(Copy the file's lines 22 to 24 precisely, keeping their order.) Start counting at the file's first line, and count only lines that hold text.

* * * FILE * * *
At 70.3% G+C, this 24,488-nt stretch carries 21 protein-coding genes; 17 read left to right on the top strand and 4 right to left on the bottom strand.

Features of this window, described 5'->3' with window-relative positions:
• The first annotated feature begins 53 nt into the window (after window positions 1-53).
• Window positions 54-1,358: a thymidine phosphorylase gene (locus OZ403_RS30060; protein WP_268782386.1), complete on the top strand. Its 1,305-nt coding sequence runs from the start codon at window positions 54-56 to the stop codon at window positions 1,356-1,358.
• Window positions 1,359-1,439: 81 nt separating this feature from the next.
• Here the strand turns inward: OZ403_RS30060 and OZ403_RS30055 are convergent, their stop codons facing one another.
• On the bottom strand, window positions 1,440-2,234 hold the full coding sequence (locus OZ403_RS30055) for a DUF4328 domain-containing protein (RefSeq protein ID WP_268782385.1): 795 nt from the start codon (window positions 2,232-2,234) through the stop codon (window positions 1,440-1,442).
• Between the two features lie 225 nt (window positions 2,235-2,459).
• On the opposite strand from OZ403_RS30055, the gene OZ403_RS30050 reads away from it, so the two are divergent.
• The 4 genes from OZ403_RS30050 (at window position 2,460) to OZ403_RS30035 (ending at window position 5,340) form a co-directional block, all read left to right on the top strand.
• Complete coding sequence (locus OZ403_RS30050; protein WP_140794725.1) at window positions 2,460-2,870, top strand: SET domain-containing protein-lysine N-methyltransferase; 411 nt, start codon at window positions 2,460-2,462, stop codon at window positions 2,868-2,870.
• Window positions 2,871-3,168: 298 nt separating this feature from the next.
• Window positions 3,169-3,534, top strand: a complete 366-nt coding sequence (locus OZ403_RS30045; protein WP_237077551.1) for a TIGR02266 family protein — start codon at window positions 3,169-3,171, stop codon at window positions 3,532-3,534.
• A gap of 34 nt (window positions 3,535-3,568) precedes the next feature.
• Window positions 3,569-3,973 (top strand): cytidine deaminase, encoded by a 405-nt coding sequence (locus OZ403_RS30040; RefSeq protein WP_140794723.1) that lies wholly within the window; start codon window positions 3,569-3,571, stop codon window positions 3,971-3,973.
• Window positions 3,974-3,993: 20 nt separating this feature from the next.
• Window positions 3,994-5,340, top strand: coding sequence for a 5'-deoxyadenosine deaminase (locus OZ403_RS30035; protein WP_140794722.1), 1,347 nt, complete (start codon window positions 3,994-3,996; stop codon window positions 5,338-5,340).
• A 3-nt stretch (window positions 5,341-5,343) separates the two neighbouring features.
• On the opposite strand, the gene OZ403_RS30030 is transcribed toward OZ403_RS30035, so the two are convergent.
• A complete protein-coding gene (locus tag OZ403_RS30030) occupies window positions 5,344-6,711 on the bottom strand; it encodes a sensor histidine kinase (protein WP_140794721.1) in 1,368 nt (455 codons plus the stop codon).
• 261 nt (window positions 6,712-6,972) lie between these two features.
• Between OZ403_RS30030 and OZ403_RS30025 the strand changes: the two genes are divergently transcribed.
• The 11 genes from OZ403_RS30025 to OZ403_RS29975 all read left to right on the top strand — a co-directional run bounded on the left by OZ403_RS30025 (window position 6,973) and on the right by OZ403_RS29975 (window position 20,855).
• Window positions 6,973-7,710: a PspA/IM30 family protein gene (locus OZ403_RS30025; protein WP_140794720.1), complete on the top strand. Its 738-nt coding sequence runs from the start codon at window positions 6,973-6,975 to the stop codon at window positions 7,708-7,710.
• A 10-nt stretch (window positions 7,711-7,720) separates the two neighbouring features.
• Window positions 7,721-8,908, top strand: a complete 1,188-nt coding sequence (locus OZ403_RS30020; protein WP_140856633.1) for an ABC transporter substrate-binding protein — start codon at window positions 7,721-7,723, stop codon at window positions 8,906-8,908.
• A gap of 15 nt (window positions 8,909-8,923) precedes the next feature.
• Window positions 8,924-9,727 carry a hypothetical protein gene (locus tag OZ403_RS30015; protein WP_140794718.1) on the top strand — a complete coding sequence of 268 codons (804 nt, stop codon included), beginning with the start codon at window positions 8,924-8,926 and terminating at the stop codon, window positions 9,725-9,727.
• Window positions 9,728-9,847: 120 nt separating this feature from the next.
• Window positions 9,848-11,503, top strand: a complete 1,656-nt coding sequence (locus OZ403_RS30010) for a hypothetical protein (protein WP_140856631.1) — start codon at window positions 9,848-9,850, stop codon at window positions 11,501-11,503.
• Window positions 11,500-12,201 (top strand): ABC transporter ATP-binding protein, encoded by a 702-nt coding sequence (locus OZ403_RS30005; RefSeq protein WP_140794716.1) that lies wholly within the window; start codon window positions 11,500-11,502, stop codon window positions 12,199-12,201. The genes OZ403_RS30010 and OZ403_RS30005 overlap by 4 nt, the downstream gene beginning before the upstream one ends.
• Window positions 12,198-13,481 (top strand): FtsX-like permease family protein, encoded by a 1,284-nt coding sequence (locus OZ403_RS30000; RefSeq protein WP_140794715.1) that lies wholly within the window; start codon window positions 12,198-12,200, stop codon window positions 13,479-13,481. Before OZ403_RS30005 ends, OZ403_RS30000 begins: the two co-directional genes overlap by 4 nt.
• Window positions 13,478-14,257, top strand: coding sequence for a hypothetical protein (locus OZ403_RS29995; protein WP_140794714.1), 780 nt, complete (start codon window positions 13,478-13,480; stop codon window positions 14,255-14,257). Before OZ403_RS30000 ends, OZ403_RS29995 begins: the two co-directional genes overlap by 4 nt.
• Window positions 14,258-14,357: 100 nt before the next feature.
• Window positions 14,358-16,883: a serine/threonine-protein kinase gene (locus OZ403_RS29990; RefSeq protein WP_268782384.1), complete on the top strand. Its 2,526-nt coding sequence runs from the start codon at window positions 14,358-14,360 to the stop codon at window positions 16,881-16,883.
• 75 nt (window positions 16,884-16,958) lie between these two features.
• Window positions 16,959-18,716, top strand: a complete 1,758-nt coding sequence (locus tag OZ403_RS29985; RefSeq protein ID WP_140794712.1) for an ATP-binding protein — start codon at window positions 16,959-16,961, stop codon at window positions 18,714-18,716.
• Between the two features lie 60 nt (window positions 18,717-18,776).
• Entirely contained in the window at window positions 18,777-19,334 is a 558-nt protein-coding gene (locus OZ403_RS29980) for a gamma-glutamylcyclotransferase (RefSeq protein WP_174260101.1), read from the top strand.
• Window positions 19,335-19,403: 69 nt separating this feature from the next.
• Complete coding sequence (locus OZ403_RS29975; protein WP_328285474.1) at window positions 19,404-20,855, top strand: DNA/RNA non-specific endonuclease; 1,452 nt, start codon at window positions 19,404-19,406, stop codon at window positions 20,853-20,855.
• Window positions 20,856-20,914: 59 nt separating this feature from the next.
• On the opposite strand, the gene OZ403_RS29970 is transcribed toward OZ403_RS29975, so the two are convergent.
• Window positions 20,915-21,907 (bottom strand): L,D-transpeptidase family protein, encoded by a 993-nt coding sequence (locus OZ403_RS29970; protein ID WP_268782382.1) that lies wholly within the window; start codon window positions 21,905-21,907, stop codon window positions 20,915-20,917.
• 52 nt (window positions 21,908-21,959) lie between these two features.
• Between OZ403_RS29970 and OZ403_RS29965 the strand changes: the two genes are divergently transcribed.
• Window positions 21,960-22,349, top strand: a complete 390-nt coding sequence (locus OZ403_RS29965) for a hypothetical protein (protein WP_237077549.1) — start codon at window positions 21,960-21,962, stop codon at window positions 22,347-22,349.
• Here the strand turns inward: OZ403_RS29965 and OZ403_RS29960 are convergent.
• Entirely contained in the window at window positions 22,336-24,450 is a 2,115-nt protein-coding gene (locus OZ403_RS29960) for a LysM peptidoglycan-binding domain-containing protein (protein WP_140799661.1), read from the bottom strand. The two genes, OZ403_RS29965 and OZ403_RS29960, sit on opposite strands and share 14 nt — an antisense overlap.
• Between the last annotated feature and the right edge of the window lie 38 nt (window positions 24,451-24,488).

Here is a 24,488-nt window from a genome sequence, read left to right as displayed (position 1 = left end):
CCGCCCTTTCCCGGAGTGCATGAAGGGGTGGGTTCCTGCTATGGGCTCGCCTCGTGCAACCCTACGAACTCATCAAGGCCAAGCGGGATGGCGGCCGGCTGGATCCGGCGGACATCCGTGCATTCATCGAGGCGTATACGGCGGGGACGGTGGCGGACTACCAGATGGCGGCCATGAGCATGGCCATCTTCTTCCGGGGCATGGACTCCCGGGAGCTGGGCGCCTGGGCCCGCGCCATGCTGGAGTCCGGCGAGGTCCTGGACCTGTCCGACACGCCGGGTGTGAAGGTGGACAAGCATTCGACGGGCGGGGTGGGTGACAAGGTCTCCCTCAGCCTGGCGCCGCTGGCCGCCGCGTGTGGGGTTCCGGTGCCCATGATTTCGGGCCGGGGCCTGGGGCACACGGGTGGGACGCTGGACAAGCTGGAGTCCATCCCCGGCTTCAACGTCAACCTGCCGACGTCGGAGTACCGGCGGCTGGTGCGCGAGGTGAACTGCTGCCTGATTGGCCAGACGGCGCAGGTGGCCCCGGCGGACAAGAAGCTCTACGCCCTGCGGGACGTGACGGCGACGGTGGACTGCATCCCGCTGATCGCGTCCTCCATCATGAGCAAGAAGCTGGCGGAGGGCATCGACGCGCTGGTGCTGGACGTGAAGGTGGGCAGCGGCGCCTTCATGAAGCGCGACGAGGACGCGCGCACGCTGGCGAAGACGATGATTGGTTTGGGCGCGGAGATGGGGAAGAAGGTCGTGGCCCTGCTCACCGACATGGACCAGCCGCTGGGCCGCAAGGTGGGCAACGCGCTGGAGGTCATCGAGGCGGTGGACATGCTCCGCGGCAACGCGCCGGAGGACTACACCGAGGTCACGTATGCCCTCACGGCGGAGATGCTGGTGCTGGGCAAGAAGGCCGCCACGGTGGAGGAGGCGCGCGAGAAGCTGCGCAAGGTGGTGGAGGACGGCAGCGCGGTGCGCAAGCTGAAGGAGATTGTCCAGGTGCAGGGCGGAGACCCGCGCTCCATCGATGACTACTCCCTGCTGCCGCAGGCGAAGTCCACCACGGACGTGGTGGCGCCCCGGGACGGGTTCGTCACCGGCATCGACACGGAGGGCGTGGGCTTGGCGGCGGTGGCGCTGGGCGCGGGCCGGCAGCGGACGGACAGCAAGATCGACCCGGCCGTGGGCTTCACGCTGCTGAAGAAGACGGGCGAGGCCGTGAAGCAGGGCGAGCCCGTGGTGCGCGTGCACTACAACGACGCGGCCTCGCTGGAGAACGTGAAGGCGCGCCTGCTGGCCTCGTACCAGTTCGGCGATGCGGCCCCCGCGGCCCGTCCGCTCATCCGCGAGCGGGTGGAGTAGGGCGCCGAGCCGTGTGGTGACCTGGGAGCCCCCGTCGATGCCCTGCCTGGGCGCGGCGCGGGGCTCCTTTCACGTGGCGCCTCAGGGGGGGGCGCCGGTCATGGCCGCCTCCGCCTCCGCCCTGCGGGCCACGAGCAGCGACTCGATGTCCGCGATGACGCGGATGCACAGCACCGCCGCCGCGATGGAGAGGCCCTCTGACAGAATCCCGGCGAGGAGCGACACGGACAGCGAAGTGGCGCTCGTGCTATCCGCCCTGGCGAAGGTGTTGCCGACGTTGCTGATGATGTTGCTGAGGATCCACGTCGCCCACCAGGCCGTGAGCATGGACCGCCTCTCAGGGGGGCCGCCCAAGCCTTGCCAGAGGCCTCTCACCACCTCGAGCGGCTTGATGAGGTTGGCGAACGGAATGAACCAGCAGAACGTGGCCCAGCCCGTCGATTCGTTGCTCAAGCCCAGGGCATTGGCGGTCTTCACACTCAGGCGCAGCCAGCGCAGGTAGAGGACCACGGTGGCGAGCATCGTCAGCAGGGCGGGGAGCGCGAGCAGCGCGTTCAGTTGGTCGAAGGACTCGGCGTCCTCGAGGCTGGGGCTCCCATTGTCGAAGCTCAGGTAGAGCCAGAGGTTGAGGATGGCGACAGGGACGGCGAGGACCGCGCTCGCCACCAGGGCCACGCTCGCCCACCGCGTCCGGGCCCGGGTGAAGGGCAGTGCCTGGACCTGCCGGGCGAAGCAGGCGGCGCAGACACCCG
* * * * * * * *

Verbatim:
• Between OZ403_RS30030 and OZ403_RS30025 the strand changes: the two genes are divergently transcribed.
• The 11 genes from OZ403_RS30025 to OZ403_RS29975 all read left to right on the top strand — a co-directional run bounded on the left by OZ403_RS30025 (window position 6,973) and on the right by OZ403_RS29975 (window position 20,855).
• Window positions 6,973-7,710: a PspA/IM30 family protein gene (locus OZ403_RS30025; protein WP_140794720.1), complete on the top strand. Its 738-nt coding sequence runs from the start codon at window positions 6,973-6,975 to the stop codon at window positions 7,708-7,710.